If you have just participated, I recommend that you read the first part of this series. There, I summarize the rules in Section 1244 and explain how these rules may affect investors. This article, part two, will focus on additional aspects of the rules.

In the year that 1244 shares are sold or become worthless, investors are not limited by the restrictive capital loss rules imposed by Section 1211, as previously discussed. Instead, Section 1244 allows such investors to claim deductions for ordinary losses. The deductions are $100,000 for married couples filing joint 1040s and $50,000 for single and married individuals filing separate 1040s.

The faster-than-usual write-offs for 1,244 shares cover more than shares bought from start-up companies. They also cover shares subsequently purchased from companies in need of additional capital. The 1244 stock regulations include a relief provision for married couples who have opted out of joint ownership. Under this provision, a married couple need not hold the shares jointly to qualify for the maximum deduction of $100,000. Also, they need not have been married when the stock was issued.

If an investor’s 1244 loss is $110,000, while her spouse’s loss is nil, she can deduct $100,000 on a joint return. However, his remaining $10,000 falls under these less favorable 1211 rules. Let’s assume instead that his loss is well over the $100,000 limit. It would behoove him to unload his shares gradually as the limit is an annual basis, not a restriction on total losses of 1244 shares. If she can spread the loss over more than one year, more than $100,000 may qualify for ordinary loss treatment.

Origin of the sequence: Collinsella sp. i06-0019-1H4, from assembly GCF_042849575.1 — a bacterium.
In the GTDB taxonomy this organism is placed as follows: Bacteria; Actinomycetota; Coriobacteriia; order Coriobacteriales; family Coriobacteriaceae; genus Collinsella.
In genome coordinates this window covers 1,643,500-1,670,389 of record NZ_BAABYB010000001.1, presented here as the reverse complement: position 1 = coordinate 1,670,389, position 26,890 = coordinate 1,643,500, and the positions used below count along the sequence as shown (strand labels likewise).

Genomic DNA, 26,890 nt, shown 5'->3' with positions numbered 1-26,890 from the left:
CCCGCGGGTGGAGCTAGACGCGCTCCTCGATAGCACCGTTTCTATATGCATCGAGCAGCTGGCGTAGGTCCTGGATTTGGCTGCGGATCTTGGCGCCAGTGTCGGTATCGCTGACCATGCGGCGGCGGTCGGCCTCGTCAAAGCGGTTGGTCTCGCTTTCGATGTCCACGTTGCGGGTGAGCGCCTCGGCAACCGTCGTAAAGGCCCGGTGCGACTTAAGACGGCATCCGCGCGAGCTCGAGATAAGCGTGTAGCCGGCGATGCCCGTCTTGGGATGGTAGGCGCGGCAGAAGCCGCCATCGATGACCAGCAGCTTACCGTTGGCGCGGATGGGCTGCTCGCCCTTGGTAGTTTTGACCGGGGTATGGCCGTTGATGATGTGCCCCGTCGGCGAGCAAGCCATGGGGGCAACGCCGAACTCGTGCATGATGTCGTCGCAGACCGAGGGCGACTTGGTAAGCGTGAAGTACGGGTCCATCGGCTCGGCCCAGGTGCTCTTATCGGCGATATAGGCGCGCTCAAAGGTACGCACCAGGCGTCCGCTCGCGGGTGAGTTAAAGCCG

This possibility is quite attractive, and accountants should keep in mind that it is just one of the many reasons why choosing the 1244 option is worth considering in many new business situations.

For example, let’s say that a $220,000 investment in a company proves unsuccessful and the investor can dispose of his shares for $20,000. She sells 50% of her shares for $10,000 in December of the first year and does the same in January of the second year. She is then eligible for an ordinary write-off of $100,000 each year, for a total of $200,000.

On the other hand, if an investor’s loss is beyond the $100,000 limit, he or she will enjoy the same tax protection afforded to a partner or sole proprietor who suffers a loss due to worthlessness. of his business. Accordingly, the investor can avoid operating as a partner or owner. Of course, incorporation might have been a better strategic choice for reasons that have nothing to do with taxes – for example, exemption from liability.

Partnerships. The regulations provide guidelines for partners in a partnership that owns 1,244 shares. Persons who were partners when the share was issued receive ordinary loss deductions for the loss incurred by the partnership; the $100,000 or $50,000 limit is determined separately for each partner. Different rules apply when a partnership distributes the shares to partners who then turn around and sell, realizing the loss. They should treat them like capital, not ordinary.

And after. Part three will cover additional aspects of the rules, such as paperwork requirements and early audits.